Sex trafficking of women and girls in the metro area continues to thrive despite Backpage.com’s recent shutdown of its escort section, according to an investigation by the Washington County attorney’s office.
Advertising in dating and romance categories on Backpage.com soared nearly overnight as sex traffickers quickly adjusted to the demise of adult escort ads, said Imran Ali, Washington County’s major crimes prosecutor.
Analysts in Washington County Attorney Pete Orput’s office tracked 74,273 sex ads that were placed in the metro area in 2016 on Backpage.com. Predators placed most of the ads, seeking customers for women and girls who in many cases were forced into the illicit sex trade.
“We know the sale of human beings in the Twin Cities metro area is unfortunately commerce,” Ali said. “The new age of a predator is behind a screen, not on the street or in the window.”
Despite accelerated arrests and prosecutions in all metro counties, the sex trafficking problem remains daunting for law enforcement. Easy internet hookups have driven what once was known as urban street prostitution to the suburbs, leading to a sharp uptick in sex trafficking everywhere in the metro area. Predators use texting and online chat rooms to make connections, often disguising their internet ads to hide that they’re selling sex with underage girls and sometimes boys.
“Maybe the most pernicious crime and the most exploitative involves our kids getting trafficked. These crimes don’t stop ... if we don’t protect our kids I don’t think anybody will feel safe,” Orput said Wednesday.
Backpage.com abruptly closed its adult advertising section Jan. 9 after the U.S. Senate Permanent Subcommittee on Investigations released a report alleging the website concealed criminal activity in its adult advertising. The panel said Backpage.com removed words such as “Lolita,” “innocent,” “Amber Alert” and “school girl” from ads that would have exposed child sex trafficking.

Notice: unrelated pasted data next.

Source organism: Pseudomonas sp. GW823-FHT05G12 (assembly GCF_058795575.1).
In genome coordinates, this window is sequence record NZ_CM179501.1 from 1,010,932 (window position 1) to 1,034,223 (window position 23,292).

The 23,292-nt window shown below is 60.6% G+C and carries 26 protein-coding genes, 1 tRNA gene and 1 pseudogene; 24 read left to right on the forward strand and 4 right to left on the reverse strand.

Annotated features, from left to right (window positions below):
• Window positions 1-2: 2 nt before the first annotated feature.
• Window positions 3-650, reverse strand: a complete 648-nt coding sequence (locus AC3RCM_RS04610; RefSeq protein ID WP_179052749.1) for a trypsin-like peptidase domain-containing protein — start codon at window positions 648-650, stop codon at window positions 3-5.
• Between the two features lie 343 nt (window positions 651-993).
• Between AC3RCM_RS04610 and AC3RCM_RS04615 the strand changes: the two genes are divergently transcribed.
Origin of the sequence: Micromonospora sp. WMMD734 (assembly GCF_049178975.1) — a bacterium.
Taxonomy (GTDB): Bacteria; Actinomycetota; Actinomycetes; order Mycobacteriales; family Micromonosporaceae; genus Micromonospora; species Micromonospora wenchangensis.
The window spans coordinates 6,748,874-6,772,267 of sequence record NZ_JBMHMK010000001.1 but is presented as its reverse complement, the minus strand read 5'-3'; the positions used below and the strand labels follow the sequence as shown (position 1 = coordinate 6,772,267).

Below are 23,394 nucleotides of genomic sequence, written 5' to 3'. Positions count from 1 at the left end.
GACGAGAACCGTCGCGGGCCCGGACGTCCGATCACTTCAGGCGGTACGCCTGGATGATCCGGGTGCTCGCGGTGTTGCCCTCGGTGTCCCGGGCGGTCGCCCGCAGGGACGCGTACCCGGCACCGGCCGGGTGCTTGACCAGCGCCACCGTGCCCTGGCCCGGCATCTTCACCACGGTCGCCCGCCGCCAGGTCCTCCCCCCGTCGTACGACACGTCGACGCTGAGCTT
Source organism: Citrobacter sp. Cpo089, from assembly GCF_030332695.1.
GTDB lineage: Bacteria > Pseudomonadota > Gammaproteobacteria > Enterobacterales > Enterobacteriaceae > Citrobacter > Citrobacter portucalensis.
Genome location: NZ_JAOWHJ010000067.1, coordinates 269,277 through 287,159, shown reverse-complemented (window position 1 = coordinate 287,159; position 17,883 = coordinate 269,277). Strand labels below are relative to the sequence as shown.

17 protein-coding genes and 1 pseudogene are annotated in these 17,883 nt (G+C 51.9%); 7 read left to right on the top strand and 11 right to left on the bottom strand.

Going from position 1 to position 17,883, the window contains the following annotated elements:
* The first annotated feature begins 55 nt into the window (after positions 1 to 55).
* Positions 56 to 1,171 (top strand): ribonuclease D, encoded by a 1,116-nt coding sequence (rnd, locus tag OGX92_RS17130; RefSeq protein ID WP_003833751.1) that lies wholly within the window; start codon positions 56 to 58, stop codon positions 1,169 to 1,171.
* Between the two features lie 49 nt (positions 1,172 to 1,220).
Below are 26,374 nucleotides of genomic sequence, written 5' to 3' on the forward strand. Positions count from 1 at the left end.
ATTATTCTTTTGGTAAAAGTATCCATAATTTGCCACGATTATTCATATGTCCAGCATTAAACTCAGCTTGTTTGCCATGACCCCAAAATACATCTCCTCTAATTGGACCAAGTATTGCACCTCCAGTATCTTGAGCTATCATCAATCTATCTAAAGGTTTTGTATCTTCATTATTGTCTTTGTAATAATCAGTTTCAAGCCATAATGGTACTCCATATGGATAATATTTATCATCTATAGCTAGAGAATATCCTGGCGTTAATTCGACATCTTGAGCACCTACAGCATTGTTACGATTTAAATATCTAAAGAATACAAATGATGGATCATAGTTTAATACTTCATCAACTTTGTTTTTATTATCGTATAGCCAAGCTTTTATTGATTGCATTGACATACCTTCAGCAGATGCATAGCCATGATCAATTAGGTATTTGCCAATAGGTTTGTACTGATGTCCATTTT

Disclaimers reading “CENSORED” in red letters now appear on Backpage’s adult escort section, with the message: “The government has unconstitutionally censored this content.”
Backpage isn’t the only website that allows advertisements for sex trafficking, but it’s the one most commonly tracked in Minnesota.
Twelve sex traffickers were charged metrowide in 2016, as were hundreds of men caught soliciting sex. Many of them were arrested in police stings where detectives posed as underage girls. Thirty-one victims were “recovered” in 2016.
Ali said Washington County has charged six sex trafficking cases in the past five weeks. More traffickers arrested of late are people with prior convictions, and in one case two traffickers met in prison, he said.
Paul Kroshus, a Woodbury police detective assigned to the Washington County sex trafficking unit, said the problem is becoming more noticeable “because we’re getting better at what we do.”
Arrests in Woodbury, second in population only to St. Paul among the east metro’s largest cities, have been more evident in recent months because of training and awareness among police and hotel owners, he said.
The Washington County investigation, tracked by analysts Aimee Schroeder, Jessica Hockley and Erinn Valine, showed sex trafficking ads shifting suddenly in the days after Backpage.com shut down its escort section.
Ali and his analysts shared their findings, including leads uncovered to prosecute predators and help victims, with other county attorneys and metro police agencies.
In the metro area, the site’s “massage” section ballooned from 14 posts on the day of the shutdown to 241 posts on Jan. 25. The “women seeking men” section, which had 23 posts on the day of the shutdown, shot to 231 on Jan. 25.
“The shutdown of the escort section has not appeared to affect the number of posts for commercial sex on Backpage.com, only where the advertisements are being posted,” Hockley said.
Kroshus said Backpage.com has been “compliant” in sharing information with law enforcement but said it’s also the biggest hub for sex trafficking ads. It appears that limiting sex ads in one place won’t reduce threats to women and girls but merely push it someplace else, he said.
Ali said that Backpage “made millions of dollars in trafficking of children,” much as the U.S. Senate investigation concluded.
“They made a profit, they made a significant profit,” he said. “Backpage has proved that the model they have for online solicitation works. We know it works because of the money that was made. What’s to prevent somebody else from doing it?”